We've all been there, worn through the arrow pass on our bow. Inevitable right? Well instead of replacing it with another thin strip of leather, quick to be worn through once again, how about something harder, better, longer wearing? Stingray skin is the obvious answer.
We've all seen stingray skin, but what is it really? Ray skin, used in these applications anyway, has little calcified nodules somewhat like teeth. As a result is is extremely hard wearing. The white pattern so often associated with ray skin is accomplished by selective dying in some cases, or sanding of dyed leather in others. It is worth noting that, if like me you prefer an aggressive texture, ray skin will make an absolutely stunning grip wrap as well.
To work! First off, we can see above the arrow pass one one of my favorite Korean bows. Clearly it is worn, but you can also see where the leather has finally developed a hole through to the birch bark. On this bow, rather than being a replaceable pad, it is a complete wrap. Not convinced I wanted to redo the entire wrap, I thought a pad replacement would be a good solution.
The key to all good work is preparation and planning, the less skill necessary the better. To that end, rather than eyeball it or cut oversize and trim to fit, I figured a pattern would be in order. Paper is a good analogue here as it represents the relative lack of stretch of ray skin, while being cheap and easy to cut. I decided to go with a pad which blend with the existing wrap somewhat. Had this been a bow with a thread binding, I'd have probably opted for a more sculpted shape which stood out.
The secret to cutting stingray skin is to go from the back, and use sharp impacts. You can't cut this stuff with a knife, at least not easily, and you'll do some evil to whatever blade you use. In this case I went with an inexpensive chisel which had to be reground anyway. Lay out the pattern on the front, so you have the area/look you want, and mark the corners so you can transfer the pattern to the back. Then cut away. It is worth noting I favored the larger pearls of the center, for purely aesthetic reasons. Because these will all experience wear, the white of the pearls will become visible wherever the arrow passes irrespective of what started sanded.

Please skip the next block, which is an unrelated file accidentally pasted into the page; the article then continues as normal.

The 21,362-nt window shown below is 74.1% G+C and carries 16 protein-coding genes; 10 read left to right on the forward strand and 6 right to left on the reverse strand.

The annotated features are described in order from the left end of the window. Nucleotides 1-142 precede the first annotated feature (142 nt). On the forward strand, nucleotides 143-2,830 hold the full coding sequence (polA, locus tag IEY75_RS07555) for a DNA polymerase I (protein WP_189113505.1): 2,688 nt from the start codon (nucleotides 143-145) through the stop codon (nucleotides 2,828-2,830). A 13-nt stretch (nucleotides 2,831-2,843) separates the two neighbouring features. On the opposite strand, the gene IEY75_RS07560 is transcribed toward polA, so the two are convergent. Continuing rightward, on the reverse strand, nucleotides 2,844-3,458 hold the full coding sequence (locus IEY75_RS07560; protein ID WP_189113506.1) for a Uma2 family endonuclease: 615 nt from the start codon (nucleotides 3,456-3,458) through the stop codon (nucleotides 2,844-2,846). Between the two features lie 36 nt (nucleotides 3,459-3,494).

The key to any good adhesive application is surface prep. So I carefully marked out where the ray skin would cover, and sanded to match. Adhesion can be accomplished with natural protein glues, cyanoacrylate, or contact cement. Because this application doesn't require significant flexibility post-bonding, I reached for my go-to high-toughness high-viscosity hobby grade CA adhesive.
First contact is a fraught moment, from Star Trek to adhesives, so no picture of the Titanic moment. After applying the adhesive and carefully cleaning up any excess, I quickly wrapped the whole thing in painter's tape. If you've never used good painter's tape, you should go out and buy one of the name-brand spendy roles. For masking and other release applications like this, the real deal really is worth the price. You don't want to leave sticky behind, and you don't want the tape bonding to your project, so while nothing is perfect in my estimation the good stuff is worth it. My 2c anyway.
24 hours later the adhesive has cured, and I removed the tape to find this. Beautiful. Of course beauty is nothing without function, so I took it for a quick 50 arrow test drive. Works beautifully, and barely visible wear, so I'm labeling this one as a success!